Times are tough since Hurricane Ida decimated New Orleans, and they don’t seem to be getting better quickly enough.
Blue tarps dot the horizon as homeowners wait for their insurance settlements. Storm debris is disappearing slowly, and trash pickup is down to one day a week. Entergy wants to take a hike rather than face the music. Whether the utility stays or goes, utility rates will probably rise. The cost of flood insurance is increasing along with the cost of gasoline, a hamburger at McDonald’s and grocery store staples, the latter blamed on international supply chain issues.
It’s hard to drive around New Orleans long without encountering a pothole or other obstruction. Neighborhood streets will probably flood during the next heavy rain. The state school superintendent wants to shelve letter grades and performance scores this year. The scores would look too depressing. Vaccination rates are up but not enough to halt hospitalizations and deaths. Mardi Gras parades are still possible as long as there’s no new winter surge. Though leisure visitors are returning, most big convention groups won’t reappear until 2022 or beyond.
It’s possible to look past most of these situations as just part of life in the new world order shaped by climate change and previously unknown life-threatening diseases. What can’t easily be overlooked is the increased crime threatening the quality of life in every New Orleans neighborhood.
Gun violence occurs every day in one neighborhood or another. Citizens are mourning the needless death of French Quarter restaurant owner and serial entrepreneur Richard “Snapper” Washington, a good man who often hired those who were considered unemployable. Just last week Washington opened his new pride and joy, the Wing Taxi restaurant on Toulouse Street. He was killed outside his Faubourg Marigny apartment Sunday night.
On Monday (Oct. 11), the Metropolitan Crime Commission released fresh statistics about crime in the city. The MCC’s Raphael Goyeneche said that New Orleans citywide had “a rough week” for shootings and murders.
“We are up to 165 homicides to date — an 11% increase when compared with 2020 and a 79% increase when compared with 2019. We have had 386 nonfatal shooting incidents — a 36% increase when compared with 2020 and a 104% increase when compared with 2019,” Goyeneche said.
MCC’s citywide statistics also show that carjackings are up 151% from 2019 to 2021. While auto thefts are up 9% during that same period, armed robberies have actually decreased 13%.
In the Second NOPD District, which includes the Audubon, Carrollton, Freret, Uptown, Hollygrove and Broadmoor neighborhoods, homicides are up 100% from 2019 to 2021. Carjackings are up 140%, while auto thefts have increased 17%. Nonfatal shootings are down 27%. In the Second District during the last 12 months, 220 cars have been stolen, 23 robberies have occurred, 12 cars have been broken into, 11 Uptown residents have been shot and six killed.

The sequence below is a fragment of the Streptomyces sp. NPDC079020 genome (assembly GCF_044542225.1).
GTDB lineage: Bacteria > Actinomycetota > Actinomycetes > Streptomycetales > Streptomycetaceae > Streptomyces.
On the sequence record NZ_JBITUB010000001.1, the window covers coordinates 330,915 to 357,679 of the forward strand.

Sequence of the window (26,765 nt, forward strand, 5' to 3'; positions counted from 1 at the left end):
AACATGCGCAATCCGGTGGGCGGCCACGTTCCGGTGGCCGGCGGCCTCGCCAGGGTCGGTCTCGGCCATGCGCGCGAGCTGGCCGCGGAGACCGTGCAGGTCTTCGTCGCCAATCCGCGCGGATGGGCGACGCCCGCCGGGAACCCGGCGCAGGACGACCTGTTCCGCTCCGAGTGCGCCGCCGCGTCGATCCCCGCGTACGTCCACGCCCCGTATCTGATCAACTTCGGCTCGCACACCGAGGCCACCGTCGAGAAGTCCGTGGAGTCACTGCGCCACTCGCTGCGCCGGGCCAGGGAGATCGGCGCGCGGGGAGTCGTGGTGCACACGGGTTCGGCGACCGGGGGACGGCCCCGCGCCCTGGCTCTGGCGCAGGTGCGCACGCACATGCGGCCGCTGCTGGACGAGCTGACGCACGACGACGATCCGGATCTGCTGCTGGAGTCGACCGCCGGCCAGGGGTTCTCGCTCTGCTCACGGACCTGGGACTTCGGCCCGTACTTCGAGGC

In the Sixth NOPD District, which includes the Central City, Lower Garden District, Irish Channel and Hoffman Triangle neighborhoods, homicides are up 36% from 2019 to 2021. Shootings are up 132%; armed robberies have increased 9%. Auto thefts have increased only 1%. The raw numbers show that there have been 15 homicides, 44 shootings, 12 carjackings, 30 armed robberies and 213 auto thefts.
The MCC was also critical of District Attorney Jason Williams yesterday, suggesting that Williams does not prosecute as many violent crimes as he could — especially battery, assault and robbery charges. Goyeneche said Williams has failed to “uphold his pledge” to prosecute and convict violent offenders. There have been fewer violent felony arrests since he took office. The MCC examined more than 19,000 screening decisions and case depositions. Almost half (46%) of violent felonies screened for prosecution were refused, he said.
The MCC is encouraging Williams to reprioritize holding violent felony offenders accountable and to broaden it diversion program to give more non-violent offenders access to supervision and services that will reduce their recidivism.
With New Orleans extremely limited number of police officers and lackluster recruiting success, citizens should be pleased that crime isn’t even higher. The 2021 World Population Review ranks St. Louis, Missouri as America’s most violent city with 2,082 incidents per 100,000 people. New Orleans is ranked 18th on the list.
While Mayor LaToya Cantrell announced earlier this week that civilians will begin to fill some non-patrol positions at the NOPD, nothing compares to a fully staffed and equipped complement of POST certified officers prepared to handle the youth and habitual offenders who shamelessly prey on New Orleans residents and visitors. All the major candidates running for office have announced new programs to fight crime. Until New Orleans is able to recruit and retain more police officers, little will change.
Danae Columbus, who has had a 30-year career in politics and public relations, offers her opinions on Thursdays. Her career includes stints at City Hall, the Dock Board and the Orleans Parish School Board and former clients such as former District Attorney Leon Cannizzaro, City Councilman Jared Brossett, City Councilwoman at-large Helena Moreno, Foster Campbell, former Lt. Gov. Jay Dardenne, former Sheriff Charles Foti and former City Councilwomen Stacy Head and Cynthia Hedge-Morrell. She is a member of the Democratic Parish Executive Committee. Columbus can be reached at email@example.com.
This reads like a list of grievances of a town run by leftist democrats for 60+ years. None of this is surprising.